As part of our “Americans in the UN” project to share the stories of Americans who work for the United Nations, we talked to Nancy Groves, the head of social media for the UN’s Department of Public Information. Groves was born in Ann Arbor, Michigan, grew up in Cedar Falls, Iowa, and is based at UN Headquarters in New York, New York.
From your experience, what is an example of how the UN has made a difference in someone’s life?
Nancy Groves: Every day we are making information available to people about life-saving issues – whether it’s producing a poster about land mine awareness that may save a child from losing a leg, or producing a radio program about how to protect yourself from an infectious disease. These kinds of examples are endless. These activities don’t get a lot of attention, but even saving the life of one person is rewarding.
What is your message to Americans about the importance of the UN?
NG: As a communicator, the big challenge is making sure that everyone understands that rather complex working is going on all the time, even when it doesn’t make the news. We can’t always prove that war didn’t break out because of negotiations that take place at the UN, but it’s important that the UN is a neutral place where people can come together to talk about issues of all kinds.
What motivates you to work for the UN?
NG: I firmly believe that international cooperation is key to peace, safety, security, and equality for all, so it’s so rewarding to see that work happening at UN Headquarters. Whether it’s on issues big or small, every day you see people working to make critical decisions on things that affect the lives of everyone.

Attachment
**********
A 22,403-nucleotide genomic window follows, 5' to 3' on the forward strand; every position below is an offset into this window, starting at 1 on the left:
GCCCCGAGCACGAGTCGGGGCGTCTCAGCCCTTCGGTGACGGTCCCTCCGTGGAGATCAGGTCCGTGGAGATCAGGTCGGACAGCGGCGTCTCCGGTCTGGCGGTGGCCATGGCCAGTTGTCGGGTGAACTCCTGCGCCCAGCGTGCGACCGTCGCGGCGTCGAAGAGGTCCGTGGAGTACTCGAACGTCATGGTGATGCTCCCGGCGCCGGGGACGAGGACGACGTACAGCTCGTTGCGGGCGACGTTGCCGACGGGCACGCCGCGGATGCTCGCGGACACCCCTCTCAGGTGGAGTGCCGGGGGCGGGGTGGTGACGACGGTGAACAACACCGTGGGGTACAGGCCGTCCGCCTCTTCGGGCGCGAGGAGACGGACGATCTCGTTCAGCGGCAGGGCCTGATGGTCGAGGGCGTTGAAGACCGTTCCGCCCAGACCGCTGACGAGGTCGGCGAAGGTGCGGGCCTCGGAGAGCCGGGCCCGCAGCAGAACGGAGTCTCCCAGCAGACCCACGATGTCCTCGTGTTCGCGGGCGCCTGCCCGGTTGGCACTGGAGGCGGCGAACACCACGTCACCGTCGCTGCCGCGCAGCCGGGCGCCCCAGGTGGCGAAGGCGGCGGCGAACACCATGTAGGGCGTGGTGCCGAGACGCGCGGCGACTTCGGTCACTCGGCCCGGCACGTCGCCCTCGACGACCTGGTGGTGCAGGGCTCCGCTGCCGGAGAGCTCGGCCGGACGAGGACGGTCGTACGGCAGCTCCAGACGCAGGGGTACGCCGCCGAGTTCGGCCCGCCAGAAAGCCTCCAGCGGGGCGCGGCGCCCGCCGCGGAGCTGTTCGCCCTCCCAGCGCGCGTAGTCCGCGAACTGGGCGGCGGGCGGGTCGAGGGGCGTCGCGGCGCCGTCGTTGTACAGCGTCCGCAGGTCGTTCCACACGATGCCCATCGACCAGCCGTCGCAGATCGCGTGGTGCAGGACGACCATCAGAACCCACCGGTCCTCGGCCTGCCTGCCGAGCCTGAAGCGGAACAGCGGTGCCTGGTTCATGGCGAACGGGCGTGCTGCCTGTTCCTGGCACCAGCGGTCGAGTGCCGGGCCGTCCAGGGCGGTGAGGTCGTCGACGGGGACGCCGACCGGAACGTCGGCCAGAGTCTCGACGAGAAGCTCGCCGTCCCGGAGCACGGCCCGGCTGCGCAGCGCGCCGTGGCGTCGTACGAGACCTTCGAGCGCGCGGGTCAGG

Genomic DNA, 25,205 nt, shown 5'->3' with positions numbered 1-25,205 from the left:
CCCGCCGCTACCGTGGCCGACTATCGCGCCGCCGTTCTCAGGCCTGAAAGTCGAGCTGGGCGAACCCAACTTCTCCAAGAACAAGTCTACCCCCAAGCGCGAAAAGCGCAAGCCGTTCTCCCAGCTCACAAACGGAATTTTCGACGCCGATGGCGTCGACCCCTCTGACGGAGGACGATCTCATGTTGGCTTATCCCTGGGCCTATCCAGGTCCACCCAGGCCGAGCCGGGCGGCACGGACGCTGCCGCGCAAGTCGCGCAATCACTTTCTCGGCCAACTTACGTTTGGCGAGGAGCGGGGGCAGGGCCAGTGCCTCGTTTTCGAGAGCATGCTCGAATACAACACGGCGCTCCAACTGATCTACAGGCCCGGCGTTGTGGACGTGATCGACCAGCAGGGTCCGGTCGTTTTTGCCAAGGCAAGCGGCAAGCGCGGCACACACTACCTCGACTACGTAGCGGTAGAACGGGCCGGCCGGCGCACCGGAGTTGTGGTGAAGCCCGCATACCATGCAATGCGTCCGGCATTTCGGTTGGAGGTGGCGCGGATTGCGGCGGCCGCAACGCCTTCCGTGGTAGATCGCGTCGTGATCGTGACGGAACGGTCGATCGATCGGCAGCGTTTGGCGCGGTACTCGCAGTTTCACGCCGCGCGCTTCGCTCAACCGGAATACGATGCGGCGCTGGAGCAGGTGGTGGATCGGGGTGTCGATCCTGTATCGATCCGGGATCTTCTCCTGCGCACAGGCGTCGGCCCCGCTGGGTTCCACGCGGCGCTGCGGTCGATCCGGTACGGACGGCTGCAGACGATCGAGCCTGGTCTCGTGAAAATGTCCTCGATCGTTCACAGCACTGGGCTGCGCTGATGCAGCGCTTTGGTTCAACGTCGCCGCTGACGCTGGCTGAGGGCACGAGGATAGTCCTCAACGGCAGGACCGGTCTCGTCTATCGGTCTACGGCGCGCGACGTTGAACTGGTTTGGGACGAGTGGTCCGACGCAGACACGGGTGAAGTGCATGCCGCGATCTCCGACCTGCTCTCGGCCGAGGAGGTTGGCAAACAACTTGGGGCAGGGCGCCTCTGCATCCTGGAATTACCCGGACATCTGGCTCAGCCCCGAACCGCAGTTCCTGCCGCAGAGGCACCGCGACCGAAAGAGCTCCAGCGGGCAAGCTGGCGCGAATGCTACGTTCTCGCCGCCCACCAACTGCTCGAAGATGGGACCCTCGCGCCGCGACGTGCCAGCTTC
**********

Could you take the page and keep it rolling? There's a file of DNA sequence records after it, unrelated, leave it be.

How did you first learn about the UN?
NG: I don’t remember not knowing that the UN existed, but the first time I thought about it as a career opportunity was when I was on a school trip in high school and our class visited the UN offices in Geneva. I knew then that it was a career opportunity for people who spoke French, and I think in some way that influenced my decision to be a French major in college.
What is the favorite part of your job?
NG: I don’t get to travel a lot, but when I do, it’s rewarding to see how people respond to the UN. In New York, sometimes people almost seem annoyed when I say that I work at the UN – we cause traffic gridlock every September. Outside of the U.S., people are very excited to meet someone who works at the UN. For example, last year I traveled to Turkey, a country that is dealing with a massive influx of refugees. For them, the UN’s work on finding solutions to issues facing refugees is not abstract. It’s very real and much appreciated.
I also like the fact that sometimes you bump into famous people in the hallways. Because we feature special events for our social media platforms, I’ve had the chance to meet a lot of world leaders, activists, and celebrities who support issues on the UN agenda.
I also like that the UN itself is comprised of staff from all over the world.
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